November is National Novel Writing Month (NaNoWriMo), when eager authors commit to write a 50,000-word novel in just 30 days. It’s an insane combination of sprint and marathon, designed to push writers past excuses and force them to just write. It’s a way authors can embrace limitations and go farther, something you can apply to your freelance business.

embrace limitations

Rather than restricting creativity, introducing limitations or constraints can actually encourage creativity. Look at the strict format of the haiku or sonnet. Or for a more current example, Vine hooked 40 million users in 2013 with its 6-second videos.

Those limitations boost creativity, giving us a format to follow, limiting options, and helping us to channel ideas and funnel inspiration. When we embrace limitations, we can get more done.

How Businesses Embrace Limitations

National Novel Writing Month is just one example. We can also see how businesses win when they embrace limitations. Southwest Airlines avoided bankruptcy by finding a way to survive with three planes instead of four, embracing a time-saving, frugal mindset that has made them the most profitable airline in the country. Audi won the 24 Hours of Le Mans in 2006 with a more fuel efficient diesel engine that required fewer pit stops.

Embracing constraints is something the experts talk about all the time, whether it’s marketing guru Seth Godin or Basecamp CEO Jason Fried.

Other examples include the Ignite Minneapolis conference, where speakers are limited to 5 minutes and a strict “new slide every 15 seconds” format. Or look at the social media creativity challenges, like photographers taking a picture every day.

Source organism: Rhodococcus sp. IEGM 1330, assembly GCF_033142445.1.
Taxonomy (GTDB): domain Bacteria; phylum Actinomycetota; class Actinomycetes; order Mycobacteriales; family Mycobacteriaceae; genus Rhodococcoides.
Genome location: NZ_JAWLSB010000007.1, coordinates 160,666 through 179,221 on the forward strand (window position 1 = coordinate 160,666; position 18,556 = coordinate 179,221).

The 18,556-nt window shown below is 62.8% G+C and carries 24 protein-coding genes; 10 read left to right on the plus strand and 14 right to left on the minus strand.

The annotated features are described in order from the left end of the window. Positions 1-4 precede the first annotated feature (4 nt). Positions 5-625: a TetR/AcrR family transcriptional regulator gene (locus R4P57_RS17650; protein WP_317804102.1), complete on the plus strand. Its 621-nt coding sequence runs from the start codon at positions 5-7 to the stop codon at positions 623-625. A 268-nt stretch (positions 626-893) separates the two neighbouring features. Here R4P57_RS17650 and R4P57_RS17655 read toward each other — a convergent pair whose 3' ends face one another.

There are also serious business techniques that embrace limitations, whether it’s the minimum viable product or the Pomodoro time management method.

How Freelancers Can Embrace Limitations

So how can this help freelancers?

Get Creative With Clients

When you embrace limitations, you can come up with more creative options for clients:

  • What if we built a site in a week?
  • What if we built a site for only $300?
  • What if we limit a site to a single page?

Some of these limitations might create a way for you to work with a client when otherwise it wouldn’t happen. Some of these limitations might also be a way to silence the excuses or critics and move a project forward.

Push Your Projects Forward

You can also find ways to get your own work done when you embrace limitations. Updating your website always gets put off, but what if you tried giving yourself a limit? You only have 20 minutes to update your website: Go!

Or maybe you have a side project you’ve always wanted to tackle, but you never have the time. Set some serious limitations and force yourself to create a minimum viable product in just 30 days. National Plugin Coding Month (NaPluCoMo), anyone?

Whether you’re trying to code a new project, redesign your site or create an ebook to serve as an email newsletter incentive, embracing limitations can help you get it done.

Perfect Isn’t Always Perfect

Too often we insist on perfection. The result takes so long that it’s not worth it. Often it’s better to ship something than keeping tweaking it forever.

Yes, many of these limitations are arbitrary. There’s nothing magical about finishing a novel in 30 days instead of 40. But when you enforce limitations—even completely arbitrary ones—you’re able to focus, block out distractions, pull up the resources and make it happen.

So embrace limitations, and go farther.

The post Embrace Limitations and Go Farther appeared first on iThemes.

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